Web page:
4) If the vote is delayed, won’t the opening of concessions at the new international terminal get delayed as well, costing the city millions of dollars in lost revenue?
No. There are at least two options that could avoid the loss of revenue. First, temporary concession locations could be used if an extra two or four weeks actually do indeed delay the opening of the permanent locations. If this is not possible, the council could separate the contract packages and approve those for the international terminal only. This would allow the council and the public more time to consider those for all other concourses and the airport atrium (which is the large majority of the overall packages). All areas besides the international terminal have current rent-paying tenants, so there would no loss of revenue.
5) City officials claim this process has been “transparent.” Has it?
No. As one member of the city council pointed out at the Transportation Committee meeting, information such as the scores given to bidders by the evaluators that have been made available to the public in the past are not being made available now. Further, in June the mayor’s office released a statement that said “The names of the evaluation members, once finalized, will be released to the public.” The names of the evaluation members were finalized in late June, however, the names have not yet been released. City officials have said the names will not be released until after the council votes to approve the contracts, which is essentially the last step before the mayor signs the contracts. The city’s law department is using “open records” law exceptions as the excuse for this information to be withheld from the public. Even though it may be exempt by state law, the city could choose to release all this information in order to make the process transparent.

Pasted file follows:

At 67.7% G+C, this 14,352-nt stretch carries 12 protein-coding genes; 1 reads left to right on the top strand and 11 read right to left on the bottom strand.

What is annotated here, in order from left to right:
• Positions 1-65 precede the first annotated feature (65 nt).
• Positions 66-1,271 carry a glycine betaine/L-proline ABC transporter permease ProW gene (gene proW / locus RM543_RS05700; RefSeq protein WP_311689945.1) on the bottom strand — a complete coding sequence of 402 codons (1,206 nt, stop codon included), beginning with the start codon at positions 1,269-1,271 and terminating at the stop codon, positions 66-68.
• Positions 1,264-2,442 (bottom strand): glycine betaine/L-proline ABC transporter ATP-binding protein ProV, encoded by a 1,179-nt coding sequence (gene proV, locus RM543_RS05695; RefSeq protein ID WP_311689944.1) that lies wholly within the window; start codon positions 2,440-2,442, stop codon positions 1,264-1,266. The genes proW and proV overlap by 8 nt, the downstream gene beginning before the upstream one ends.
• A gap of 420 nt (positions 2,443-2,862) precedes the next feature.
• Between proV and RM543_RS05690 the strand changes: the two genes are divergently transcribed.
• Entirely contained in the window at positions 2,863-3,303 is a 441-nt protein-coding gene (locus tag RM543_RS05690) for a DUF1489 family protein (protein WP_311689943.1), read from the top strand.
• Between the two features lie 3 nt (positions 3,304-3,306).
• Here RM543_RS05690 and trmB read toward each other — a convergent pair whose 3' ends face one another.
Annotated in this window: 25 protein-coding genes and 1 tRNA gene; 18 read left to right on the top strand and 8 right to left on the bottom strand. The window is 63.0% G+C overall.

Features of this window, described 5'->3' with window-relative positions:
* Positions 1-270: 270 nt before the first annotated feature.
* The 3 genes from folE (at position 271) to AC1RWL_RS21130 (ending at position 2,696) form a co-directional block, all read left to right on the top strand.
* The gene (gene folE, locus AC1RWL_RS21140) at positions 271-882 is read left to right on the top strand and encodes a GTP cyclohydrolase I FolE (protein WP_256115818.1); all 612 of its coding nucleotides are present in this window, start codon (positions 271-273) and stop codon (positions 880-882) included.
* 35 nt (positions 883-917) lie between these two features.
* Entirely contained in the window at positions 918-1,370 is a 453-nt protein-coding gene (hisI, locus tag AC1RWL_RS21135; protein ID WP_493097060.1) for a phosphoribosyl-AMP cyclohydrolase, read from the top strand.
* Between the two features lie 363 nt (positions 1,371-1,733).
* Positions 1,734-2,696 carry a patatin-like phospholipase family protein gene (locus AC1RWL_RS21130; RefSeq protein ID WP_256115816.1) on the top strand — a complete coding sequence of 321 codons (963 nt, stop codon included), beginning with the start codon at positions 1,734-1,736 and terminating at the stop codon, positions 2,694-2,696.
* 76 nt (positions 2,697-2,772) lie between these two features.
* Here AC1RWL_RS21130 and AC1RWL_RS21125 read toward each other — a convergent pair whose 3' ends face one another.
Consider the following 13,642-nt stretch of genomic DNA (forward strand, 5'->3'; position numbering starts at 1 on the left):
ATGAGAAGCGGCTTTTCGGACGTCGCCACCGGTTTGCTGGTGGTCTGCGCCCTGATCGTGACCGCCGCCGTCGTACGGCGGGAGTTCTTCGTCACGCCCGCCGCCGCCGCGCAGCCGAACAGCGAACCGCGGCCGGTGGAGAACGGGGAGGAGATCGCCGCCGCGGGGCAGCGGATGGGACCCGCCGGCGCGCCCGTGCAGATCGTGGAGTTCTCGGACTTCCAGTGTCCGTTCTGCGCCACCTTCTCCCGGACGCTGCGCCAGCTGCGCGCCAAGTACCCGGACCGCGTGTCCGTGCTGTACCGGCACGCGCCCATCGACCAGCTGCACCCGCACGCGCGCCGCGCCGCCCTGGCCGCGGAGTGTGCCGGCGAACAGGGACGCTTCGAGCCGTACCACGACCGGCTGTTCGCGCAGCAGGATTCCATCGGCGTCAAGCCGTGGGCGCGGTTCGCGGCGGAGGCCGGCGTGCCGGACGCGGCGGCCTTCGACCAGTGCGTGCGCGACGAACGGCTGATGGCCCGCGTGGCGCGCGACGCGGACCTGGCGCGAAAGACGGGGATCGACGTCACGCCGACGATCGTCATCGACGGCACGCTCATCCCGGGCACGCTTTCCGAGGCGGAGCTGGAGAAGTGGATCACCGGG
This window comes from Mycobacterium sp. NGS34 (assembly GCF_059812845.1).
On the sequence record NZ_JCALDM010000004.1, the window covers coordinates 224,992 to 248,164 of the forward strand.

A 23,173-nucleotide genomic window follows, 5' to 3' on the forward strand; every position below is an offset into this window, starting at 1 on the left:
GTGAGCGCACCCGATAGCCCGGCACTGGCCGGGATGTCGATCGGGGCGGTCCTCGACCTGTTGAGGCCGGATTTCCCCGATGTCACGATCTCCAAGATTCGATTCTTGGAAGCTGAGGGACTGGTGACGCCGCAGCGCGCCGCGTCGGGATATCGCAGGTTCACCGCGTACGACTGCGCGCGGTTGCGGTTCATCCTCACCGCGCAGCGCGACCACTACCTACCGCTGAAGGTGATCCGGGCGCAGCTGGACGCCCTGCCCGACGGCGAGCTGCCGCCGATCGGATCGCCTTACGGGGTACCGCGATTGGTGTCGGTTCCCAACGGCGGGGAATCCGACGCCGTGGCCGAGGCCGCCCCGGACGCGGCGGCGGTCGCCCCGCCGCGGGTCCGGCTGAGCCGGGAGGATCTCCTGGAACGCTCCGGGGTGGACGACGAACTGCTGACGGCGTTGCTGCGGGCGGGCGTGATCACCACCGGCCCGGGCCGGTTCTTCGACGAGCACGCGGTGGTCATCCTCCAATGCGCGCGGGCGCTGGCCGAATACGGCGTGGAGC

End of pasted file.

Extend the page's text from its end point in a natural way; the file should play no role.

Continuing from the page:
6) If the names of the evaluation panel members were released, wouldn’t they get lobbied by contract bidders?
No. The city’s own rules designate only one person that bidders may contact during the process. Bidders are “strictly prohibited from contacting any other city employees or any third-party representatives of the city on any matter having to do with this RFP.”
7) Mayor Reed has said, “Those who continue to bring up references to corruption and cronyism should have the character and integrity to back up their allegations, or refrain from smearing the reputations of the dedicated employees who manage and work at what is arguably the most successful airport in the nation. It’s time to stop resurrecting the past and instead, focus on the present and the future.” Should Common Cause Georgia follow this advice?
We have never accused the mayor nor anyone in his administration or anyone working at the airport of corruption. We are simply mindful of the past corruption surrounding airport leases that have resulted in indictments, litigation and prison time for former officials. All these historical precedents make us especially cautious and, in our view, warrant greater transparency. We believe this is a moment where the mayor can close the door on the city’s checkered past, and launch Atlanta into a new day of ethics and openness.